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Letters: Politicians should get a clue on NY taxes

Governor Andrew Cuomo speaks at the Long Island

Governor Andrew Cuomo speaks at the Long Island Association meeting at the Crest Hollow Country Club on Friday in Woodbury. Credit: Howard Schnapp

NYers were fleeing before new tax policy

I was torn between mirth and anger after reading Gov. Andrew M. Cuomo’s remarks that new federal tax laws are, in part, leading high-wage earners to leave the state [“$2.8 billion state tax shortfall,” News, Feb. 5].

Where has the governor been? Residents have been leaving for years because New York is one of the highest-taxed states in the nation. Unless you have a decent pension, it is very difficult to retire here.

Jack Pizzillo, West Sayville

I had to laugh as I read your story regarding New York State’s tax shortfall. The Senate Democratic spokesman cites “troubling trends in revenue,” and adds, “We need to look at more information before any drastic decisions are made.”

Assembly Speaker Carl Heastie wonders, “Is this just a blip? Is this just a delay?”

State Comptroller Thomas DiNapoli asserts, “It’s not all gloom and doom, but it’s a matter of very, very serious concern.”

Gov. Andrew M. Cuomo says, “It’s as serious as a heart attack.”

Of course, the governor found his reliable patsy in Donald Trump, as though the president is responsible for New York being one of the highest-taxed states in the country. Maybe New York’s philosophy of tax, spend and spend more will finally come to an end.

Edward J. Doughty, Blue Point

I find it interesting that days after Gov. Andrew M. Cuomo noted that some people are changing their residency from New York to avoid paying higher taxes because of the cap on the federal deduction on state and local taxes, he comes up with a plan to raise commuter tolls, essentially a tax [“Gov: ‘Crisis’ demands congestion pricing,” News, Feb. 8].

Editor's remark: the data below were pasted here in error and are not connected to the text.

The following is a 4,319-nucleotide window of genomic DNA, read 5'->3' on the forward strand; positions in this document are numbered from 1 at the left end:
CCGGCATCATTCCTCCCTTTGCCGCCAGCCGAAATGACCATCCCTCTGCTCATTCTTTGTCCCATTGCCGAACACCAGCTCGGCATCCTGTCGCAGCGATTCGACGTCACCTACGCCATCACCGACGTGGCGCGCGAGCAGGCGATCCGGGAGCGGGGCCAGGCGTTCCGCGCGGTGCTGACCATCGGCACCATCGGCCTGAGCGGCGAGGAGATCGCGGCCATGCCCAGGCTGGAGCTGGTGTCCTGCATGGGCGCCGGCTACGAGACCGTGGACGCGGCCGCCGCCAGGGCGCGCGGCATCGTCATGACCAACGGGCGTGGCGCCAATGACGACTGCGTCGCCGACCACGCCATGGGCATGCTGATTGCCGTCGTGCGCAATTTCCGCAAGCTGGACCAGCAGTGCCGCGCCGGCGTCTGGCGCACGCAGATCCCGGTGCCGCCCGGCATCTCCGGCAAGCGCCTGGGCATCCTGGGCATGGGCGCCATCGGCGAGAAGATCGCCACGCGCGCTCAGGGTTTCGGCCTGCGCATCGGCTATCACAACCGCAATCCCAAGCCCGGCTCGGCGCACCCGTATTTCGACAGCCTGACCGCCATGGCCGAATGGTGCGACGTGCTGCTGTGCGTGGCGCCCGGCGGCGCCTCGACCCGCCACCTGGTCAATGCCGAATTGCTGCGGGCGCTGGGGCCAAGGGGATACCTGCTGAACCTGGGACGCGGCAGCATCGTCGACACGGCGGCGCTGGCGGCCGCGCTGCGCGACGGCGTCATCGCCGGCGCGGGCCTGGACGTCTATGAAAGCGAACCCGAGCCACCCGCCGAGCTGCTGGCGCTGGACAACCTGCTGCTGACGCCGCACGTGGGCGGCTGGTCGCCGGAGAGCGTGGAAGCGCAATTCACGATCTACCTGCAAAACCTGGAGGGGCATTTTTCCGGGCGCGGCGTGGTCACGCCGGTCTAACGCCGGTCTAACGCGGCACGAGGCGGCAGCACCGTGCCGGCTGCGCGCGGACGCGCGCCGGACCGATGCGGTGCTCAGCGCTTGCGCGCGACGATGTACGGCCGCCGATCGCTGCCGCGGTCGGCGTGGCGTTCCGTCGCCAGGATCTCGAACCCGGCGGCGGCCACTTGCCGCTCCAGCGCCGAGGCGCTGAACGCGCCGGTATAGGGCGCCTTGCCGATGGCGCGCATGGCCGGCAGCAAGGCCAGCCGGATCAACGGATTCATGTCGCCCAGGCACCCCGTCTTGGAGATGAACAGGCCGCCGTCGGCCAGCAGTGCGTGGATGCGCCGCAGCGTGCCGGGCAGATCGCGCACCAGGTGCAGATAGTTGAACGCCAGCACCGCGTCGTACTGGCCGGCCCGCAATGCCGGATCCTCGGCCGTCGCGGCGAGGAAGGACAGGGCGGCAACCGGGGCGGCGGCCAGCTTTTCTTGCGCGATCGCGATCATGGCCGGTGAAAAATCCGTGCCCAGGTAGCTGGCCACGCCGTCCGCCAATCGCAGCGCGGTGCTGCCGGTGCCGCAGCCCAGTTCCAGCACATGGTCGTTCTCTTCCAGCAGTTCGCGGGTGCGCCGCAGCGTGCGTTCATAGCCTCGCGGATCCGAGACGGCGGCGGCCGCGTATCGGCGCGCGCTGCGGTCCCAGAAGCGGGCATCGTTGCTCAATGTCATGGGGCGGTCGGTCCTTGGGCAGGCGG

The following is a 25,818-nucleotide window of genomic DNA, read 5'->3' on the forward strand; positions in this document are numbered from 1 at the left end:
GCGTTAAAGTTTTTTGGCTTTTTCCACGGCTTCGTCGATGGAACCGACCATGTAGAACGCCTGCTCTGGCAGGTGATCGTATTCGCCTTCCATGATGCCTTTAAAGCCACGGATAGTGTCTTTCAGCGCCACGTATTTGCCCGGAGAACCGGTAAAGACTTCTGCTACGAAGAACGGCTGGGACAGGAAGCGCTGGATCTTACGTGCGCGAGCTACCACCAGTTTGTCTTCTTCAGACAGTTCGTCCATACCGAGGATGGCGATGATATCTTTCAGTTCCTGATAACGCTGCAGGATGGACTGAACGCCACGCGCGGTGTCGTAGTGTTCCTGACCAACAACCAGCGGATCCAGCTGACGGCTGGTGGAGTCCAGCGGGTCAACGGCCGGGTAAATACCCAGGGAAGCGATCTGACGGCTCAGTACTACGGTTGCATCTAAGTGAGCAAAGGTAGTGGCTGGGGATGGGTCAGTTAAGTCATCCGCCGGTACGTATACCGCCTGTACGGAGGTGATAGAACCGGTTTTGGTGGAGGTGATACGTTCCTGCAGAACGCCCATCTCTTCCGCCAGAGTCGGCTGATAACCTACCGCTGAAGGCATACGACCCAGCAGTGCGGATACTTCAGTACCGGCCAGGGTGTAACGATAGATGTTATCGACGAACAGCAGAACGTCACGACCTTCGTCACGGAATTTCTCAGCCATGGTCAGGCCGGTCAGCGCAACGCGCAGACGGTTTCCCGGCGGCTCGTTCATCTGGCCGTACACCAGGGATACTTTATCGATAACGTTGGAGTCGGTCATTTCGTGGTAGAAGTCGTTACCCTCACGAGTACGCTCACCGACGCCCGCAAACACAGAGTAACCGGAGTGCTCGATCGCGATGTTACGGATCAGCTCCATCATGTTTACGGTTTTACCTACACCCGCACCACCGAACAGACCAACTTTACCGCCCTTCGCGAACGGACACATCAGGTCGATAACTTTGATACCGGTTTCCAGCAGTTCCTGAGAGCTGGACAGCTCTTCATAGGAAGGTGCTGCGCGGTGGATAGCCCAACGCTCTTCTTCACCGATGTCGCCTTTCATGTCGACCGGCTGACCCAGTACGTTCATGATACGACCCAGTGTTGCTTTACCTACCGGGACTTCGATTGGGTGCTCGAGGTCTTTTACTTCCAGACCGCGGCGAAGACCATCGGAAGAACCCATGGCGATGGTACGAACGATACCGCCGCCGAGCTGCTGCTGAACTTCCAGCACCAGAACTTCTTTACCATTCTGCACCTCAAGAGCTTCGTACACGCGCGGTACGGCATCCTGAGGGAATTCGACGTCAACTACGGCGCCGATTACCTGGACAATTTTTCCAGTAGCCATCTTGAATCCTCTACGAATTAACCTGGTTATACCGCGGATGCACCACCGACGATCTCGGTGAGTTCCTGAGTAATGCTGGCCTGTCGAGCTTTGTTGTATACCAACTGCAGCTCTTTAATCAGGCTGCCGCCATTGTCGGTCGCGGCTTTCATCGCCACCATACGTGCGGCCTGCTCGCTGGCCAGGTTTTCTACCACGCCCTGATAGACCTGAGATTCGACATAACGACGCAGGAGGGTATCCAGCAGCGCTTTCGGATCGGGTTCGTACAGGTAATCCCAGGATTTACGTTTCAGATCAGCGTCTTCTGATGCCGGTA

Slow learner? He wants more people to leave? He doesn’t get how devastating transportation costs already are on New York workers?

Nobody cares if the taxes or tolls are in a lockbox. New Yorkers already are heavily overtaxed.

Frank Anderson, Roslyn Heights

They wanted more from Trump’s speech

President Donald Trump gave me what I expected to hear in the State of the Union address: a lot of grandiose claims and promises but little substance [“State of the Union vow: Build barrier, boost economy,” News, Jan. 6].

The Democrats’ response was pathetically weak. Georgia politician Stacey Abrams spoke in generalities and did not address Trump point by point. If she is any indication of the kind of leader the Democrats might run for the White House in 2020, then I’m afraid we are faced with more years of Trump.

Robert Boos, Plainview

I give President Donald Trump credit for offering a few poignant heartfelt moments highlighting the fight against childhood cancer, honoring patriotic military service and saluting women’s gains in Congress and the workforce. But his state of dis-union offered more of the same partisan posturing. He uttered empty words to promote unity, but did not honor the diversity of all people, races, creeds or genders. His fearmongering about immigrants creates a wall of division.

Susan Marie Davniero, Lindenhurst

Mere expertise is not enough to teach well

A reader wrote that expertise in a subject is all it takes to be a short-term substitute teacher [“Pay for substitute teachers is pitiful,” Letters, Feb. 7].

He is so wrong. I took two classes, one in Hebrew and one in Photoshop, with two experts who had never taught. While they knew their subjects, they had no clue as to what students needed. Their pacing was off, they covered too much material in a short time and they left no time for practice.

I have taught as an adjunct at Queensborough Community College and am a former high school teacher. I covered many classes for professors who are far more knowledgeable than I am, but I believe students got more from me because I know how to break down material to make it understandable. This ability comes from education training. PhDs in physics and math are way above the level of their students, but some have difficulty understanding why their students struggle.

Linda Silverman, Queens Village


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